It’s worth pointing out that this is how these groups work: they are free to innovate, adopting whatever they need. As I may have mentioned earlier, the role of “pastor” for a group was another innovation. These innovations get shared around between groups and other groups adopt them, as needed. In this way, the program evolves to meet the needs of the people. (They do receive guidance from mentors and training from external resources (such as a government agricultural extension officer), and they are required to meet some very strict financial transparency requirements, so there’s a limit on how much they can innovate, but they do have pretty free reign, and that’s a good thing. It’s an empowerment program.)
Then we heard of their revolving credit program, referred to by them as a “merry go round” or “table bank”. Each week, every family is required to contribute 50 shillings, at the weekly meeting. That week, several families are selected, in rotation, to receive a loan of 500 shillings, to be paid back in two weeks with 10% interest (50 shillings). Part way through the year, they raised the dues to 80 shillings (and, I presume, the loan amount by the same ratio).
They also have a system of fines for being late or missing the weekly meetings: 20 shillings if you are late, 100 shillings if you miss a meeting and don’t apologize (I assume they mean “explain yourself”, as opposed to saying “I’m sorry”). Those fines go into the group fund.
They have bought some beans, and are storing them in the chief’s storage area for resale in two months when prices will jump, because the supply will be lower.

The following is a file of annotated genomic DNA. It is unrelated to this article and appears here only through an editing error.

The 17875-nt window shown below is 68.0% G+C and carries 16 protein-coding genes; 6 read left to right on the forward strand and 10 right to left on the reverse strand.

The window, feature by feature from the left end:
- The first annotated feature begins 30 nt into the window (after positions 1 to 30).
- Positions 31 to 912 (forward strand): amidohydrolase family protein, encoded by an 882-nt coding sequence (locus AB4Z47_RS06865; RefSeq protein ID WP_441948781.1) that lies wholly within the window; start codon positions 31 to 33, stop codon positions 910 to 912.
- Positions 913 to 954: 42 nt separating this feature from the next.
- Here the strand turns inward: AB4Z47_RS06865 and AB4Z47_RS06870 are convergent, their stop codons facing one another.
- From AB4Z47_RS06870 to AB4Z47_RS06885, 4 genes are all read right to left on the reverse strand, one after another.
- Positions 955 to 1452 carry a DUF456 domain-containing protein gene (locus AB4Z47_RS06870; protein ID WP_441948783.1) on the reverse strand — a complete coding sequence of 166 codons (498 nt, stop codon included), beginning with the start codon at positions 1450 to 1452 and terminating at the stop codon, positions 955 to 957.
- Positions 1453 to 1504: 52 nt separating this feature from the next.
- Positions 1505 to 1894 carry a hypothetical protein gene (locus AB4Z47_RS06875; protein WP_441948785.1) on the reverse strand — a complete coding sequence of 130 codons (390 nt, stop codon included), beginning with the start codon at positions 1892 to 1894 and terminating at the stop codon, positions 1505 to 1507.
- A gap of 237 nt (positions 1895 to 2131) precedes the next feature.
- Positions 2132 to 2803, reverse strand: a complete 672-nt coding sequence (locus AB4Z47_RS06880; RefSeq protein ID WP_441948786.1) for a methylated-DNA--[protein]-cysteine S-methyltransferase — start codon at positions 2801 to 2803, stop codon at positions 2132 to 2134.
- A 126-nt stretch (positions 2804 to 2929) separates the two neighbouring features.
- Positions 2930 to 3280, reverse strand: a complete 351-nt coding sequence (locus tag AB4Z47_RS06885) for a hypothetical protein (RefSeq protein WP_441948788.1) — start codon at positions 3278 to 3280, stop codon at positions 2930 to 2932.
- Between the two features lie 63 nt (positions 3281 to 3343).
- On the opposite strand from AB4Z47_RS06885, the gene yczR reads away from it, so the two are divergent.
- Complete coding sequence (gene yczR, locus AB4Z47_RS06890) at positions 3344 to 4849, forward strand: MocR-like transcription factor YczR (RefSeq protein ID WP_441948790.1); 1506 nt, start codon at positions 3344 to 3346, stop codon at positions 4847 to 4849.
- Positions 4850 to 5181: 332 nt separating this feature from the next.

(By the way, the “chief” of a village or town is appointed by the national government and is responsible for people of all tribes in his area, not just one tribe. So, it’s an official, administrative role, not the head of a tribe in the sense we have.)
At the end of their presentation, Reegan asked us if we had anything to say that would encourage them, and we swung into action. Everybody pulled out all the stops. What some of us said was simply amazing. One of us confessed that something bad had happened to her when she was a child and that she had felt dirty, unlovable and unloved by Jesus as a result. But she came to learn that Jesus loves us all, no matter what, and he loves those children as much as he loves us. I had tears in my eyes by the time she was done. Another of us walked along front of the triple row of children, meeting each one’s eyes as she told us how strong and brave they were and how we were going to take their stories back to our congregations (here they, written at 90 mph and to be cleaned up later, I hope) and how the congregations would pray for these children and more money for more ZOE groups would be forthcoming as a result of us hearing their stories (that got a big round of applause from them, which is how they express appreciation). One of read from a children’s bible (for very young children) about how Jesus loves us all. One of us told of his management experience with 50 female employees (he was an engineer) and how he realized that he need to love his employees and then they all jelled as a group and were unstoppable after that because they worked so well together. There were so many inspirational messages from us, and it reminds me to say: part of the joy of this trip has been our fellow missioneers.
Ok, supper time, must go. A super-brief outline of other stuff I need to write about follows:
Yesterday, we visited a third-year group in Tharaka (that was quite a drive), along with a large number (four) of ZOE graduates in the same area.
Day before yesterday (Sunday), we went to church and had a day of rest, but we used it to walk from our guest house (Ikweta Country Inn) to the ZOE office with Carol, who works for ZOE and happens to be the wife of the preacher of the church we attended.